Russia Moves To ‘Minimise’ Effects Of EU Oil Ban: Kremlin

Russia Moves To ‘Minimise’ Effects Of EU Oil Ban: Kremlin

Russia Moves To ‘Minimise’ Effects Of EU Oil Ban: Kremlin

Russia Moves To ‘Minimise’ Effects Of EU Oil Ban: Kremlin


Russia said Wednesday that it was taking steps to mitigate the impact of an EU oil ban, as its other key energy export, gas, has fallen since President Vladimir Putin dispatched troops to Ukraine.

At a summit on Monday, the EU agreed to a sixth package of sanctions against Moscow, which will halt the majority of Russian oil supplies while exempting pipeline supplies in a concession to Hungary.

“Sanctions will have a negative effect for Europe, us and the whole global energy market,” Kremlin spokesman Dmitry Peskov told reporters.

Peskov added that a “reorientation” was under way to find alternatives for the oil that will no longer be sold to Europe.

“These are purposeful, systematic actions that will allow us to minimise the negative consequences,” he said.


After Putin sent troops into Ukraine on February 24, Russia was hit with a barrage of sanctions that targeted its economy and financial institutions.

The Wall Street Journal reported that OPEC was considering whether to remove Russia from an agreement that has locked producers into limited output increases.

Read more: The price of oil is rising as the EU restricts Russian imports

Moscow’s removal would mean an early end to the pact and allow major crude nations such as Saudi Arabia to open the taps, analysts say.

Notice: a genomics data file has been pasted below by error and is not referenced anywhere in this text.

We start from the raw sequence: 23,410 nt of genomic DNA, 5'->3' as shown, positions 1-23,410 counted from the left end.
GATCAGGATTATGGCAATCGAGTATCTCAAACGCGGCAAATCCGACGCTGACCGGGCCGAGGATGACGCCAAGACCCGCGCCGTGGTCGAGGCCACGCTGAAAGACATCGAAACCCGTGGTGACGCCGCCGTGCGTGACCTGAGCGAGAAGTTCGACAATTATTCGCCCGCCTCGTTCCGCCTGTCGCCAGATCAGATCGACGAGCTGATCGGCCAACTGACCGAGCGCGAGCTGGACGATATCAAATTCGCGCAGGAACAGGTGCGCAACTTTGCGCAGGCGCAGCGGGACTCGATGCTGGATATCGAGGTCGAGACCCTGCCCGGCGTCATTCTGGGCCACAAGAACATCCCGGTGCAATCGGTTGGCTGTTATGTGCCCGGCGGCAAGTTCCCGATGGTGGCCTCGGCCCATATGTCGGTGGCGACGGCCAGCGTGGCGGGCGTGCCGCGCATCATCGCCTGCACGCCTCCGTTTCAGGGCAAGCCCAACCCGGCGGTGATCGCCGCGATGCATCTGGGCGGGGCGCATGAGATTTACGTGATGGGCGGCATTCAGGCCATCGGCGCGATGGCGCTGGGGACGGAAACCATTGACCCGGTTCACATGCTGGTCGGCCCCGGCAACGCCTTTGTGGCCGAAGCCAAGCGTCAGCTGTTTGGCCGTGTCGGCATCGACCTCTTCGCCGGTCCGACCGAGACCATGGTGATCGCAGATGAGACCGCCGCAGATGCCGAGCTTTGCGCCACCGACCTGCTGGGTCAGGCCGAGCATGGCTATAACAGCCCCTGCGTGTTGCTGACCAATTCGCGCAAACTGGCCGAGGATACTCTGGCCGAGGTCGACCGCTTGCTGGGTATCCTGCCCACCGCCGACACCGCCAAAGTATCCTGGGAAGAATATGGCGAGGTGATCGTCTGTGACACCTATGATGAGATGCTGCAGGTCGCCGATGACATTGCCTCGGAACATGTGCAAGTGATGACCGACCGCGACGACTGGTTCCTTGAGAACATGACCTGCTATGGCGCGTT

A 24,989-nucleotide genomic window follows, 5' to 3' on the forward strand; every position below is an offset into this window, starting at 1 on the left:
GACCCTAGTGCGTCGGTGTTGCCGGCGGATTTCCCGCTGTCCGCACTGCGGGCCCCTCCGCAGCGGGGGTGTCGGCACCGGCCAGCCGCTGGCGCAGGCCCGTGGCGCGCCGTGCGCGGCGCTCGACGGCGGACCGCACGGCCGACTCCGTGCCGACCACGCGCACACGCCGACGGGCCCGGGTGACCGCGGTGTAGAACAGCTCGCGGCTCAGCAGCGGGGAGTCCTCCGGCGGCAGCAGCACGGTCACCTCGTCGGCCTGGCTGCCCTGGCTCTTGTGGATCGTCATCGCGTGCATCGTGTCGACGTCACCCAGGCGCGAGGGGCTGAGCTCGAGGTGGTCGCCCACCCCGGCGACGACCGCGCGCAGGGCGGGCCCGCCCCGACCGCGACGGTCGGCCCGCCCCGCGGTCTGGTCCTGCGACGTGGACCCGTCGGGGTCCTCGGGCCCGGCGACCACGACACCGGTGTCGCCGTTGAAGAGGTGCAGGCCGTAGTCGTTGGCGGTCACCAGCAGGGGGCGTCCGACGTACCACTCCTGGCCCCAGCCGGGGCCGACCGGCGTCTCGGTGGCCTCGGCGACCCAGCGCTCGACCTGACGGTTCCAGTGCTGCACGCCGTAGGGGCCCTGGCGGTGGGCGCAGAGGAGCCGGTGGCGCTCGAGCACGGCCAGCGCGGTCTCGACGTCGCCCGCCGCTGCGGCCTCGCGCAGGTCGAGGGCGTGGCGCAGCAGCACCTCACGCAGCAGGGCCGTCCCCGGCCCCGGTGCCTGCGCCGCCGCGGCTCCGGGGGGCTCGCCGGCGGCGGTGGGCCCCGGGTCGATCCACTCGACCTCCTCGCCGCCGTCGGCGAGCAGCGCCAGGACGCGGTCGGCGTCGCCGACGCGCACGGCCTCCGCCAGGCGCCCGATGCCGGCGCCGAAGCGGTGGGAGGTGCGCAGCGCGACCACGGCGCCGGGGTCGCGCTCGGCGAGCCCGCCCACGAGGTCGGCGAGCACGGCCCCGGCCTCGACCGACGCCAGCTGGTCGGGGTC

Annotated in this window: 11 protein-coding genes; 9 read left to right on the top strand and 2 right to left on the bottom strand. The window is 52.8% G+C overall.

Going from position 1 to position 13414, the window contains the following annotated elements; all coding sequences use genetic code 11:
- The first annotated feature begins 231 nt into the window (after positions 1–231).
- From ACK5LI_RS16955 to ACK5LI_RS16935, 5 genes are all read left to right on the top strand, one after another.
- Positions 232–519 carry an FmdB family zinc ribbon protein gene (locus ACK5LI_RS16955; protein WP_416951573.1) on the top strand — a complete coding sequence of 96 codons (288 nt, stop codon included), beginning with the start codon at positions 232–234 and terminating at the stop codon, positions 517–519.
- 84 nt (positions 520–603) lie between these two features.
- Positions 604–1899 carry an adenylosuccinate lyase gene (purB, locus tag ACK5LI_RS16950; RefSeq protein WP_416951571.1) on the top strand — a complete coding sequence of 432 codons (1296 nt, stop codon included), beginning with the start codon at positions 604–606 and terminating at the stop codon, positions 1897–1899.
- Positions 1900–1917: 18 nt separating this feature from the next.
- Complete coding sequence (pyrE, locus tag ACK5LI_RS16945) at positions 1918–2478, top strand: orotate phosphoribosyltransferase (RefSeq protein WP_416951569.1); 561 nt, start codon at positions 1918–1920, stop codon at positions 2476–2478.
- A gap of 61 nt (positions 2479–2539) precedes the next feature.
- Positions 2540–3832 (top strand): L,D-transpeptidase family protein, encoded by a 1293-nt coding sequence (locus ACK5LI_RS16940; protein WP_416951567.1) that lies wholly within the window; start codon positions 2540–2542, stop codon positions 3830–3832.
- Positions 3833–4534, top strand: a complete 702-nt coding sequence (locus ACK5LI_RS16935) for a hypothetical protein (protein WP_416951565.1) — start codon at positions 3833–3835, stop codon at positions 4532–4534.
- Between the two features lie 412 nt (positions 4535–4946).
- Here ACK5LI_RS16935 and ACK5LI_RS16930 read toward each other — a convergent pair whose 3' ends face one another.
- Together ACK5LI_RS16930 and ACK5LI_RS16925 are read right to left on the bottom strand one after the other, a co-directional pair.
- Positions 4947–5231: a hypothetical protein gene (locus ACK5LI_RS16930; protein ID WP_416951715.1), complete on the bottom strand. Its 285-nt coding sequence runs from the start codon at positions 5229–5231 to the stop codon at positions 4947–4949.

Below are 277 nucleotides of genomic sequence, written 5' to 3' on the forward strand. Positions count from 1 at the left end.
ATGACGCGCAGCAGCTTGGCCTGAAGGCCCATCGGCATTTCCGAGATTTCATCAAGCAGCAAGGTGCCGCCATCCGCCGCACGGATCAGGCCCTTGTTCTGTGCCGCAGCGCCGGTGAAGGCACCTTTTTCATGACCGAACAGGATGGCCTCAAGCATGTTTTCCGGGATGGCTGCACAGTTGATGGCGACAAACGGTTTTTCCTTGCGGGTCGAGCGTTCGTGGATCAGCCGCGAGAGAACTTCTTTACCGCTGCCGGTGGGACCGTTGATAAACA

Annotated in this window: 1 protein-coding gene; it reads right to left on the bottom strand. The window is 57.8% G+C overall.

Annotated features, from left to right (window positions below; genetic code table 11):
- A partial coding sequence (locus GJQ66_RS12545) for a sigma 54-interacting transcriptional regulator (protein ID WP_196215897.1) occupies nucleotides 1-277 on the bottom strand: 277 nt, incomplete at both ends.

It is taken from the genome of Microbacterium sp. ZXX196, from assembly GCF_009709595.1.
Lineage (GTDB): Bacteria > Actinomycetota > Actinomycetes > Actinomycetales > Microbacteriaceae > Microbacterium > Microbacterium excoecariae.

Separately, Russian energy giant Gazprom said on Wednesday that its gas exports to countries outside of the former Soviet Union dropped by more than a quarter year-on-year between January and May after losing several European clients.

Exports to countries outside the region totalled 61 billion cubic metres, a 27.6-percent fall from the same period last year, Gazprom said in a statement.


Gazprom added that gas deliveries to China via the “Power of Siberia” pipeline were increasing, but it did not provide any figures.

Moscow has demanded that clients from “unfriendly countries” — including EU member states — now pay for their gas in rubles.

The new requirement is seen as a measure to sidestep Western financial sanctions against Russia’s central bank imposed over Moscow’s offensive in Ukraine.

So far Poland, Bulgaria, Finland and the Netherlands have had their natural gas deliveries suspended over refusing to pay in rubles.

Orsted, a Danish energy company, announced on Wednesday that Gazprom Export would cut gas supplies to Denmark because the Danish company refused to pay in rubles.

EU countries have scrambled to reduce their reliance on Russian energy, but there is disagreement over imposing a natural gas embargo because several member states rely heavily on Moscow’s energy supplies.


Read More: Germany to ease visa rules for Russian Kremlin critics

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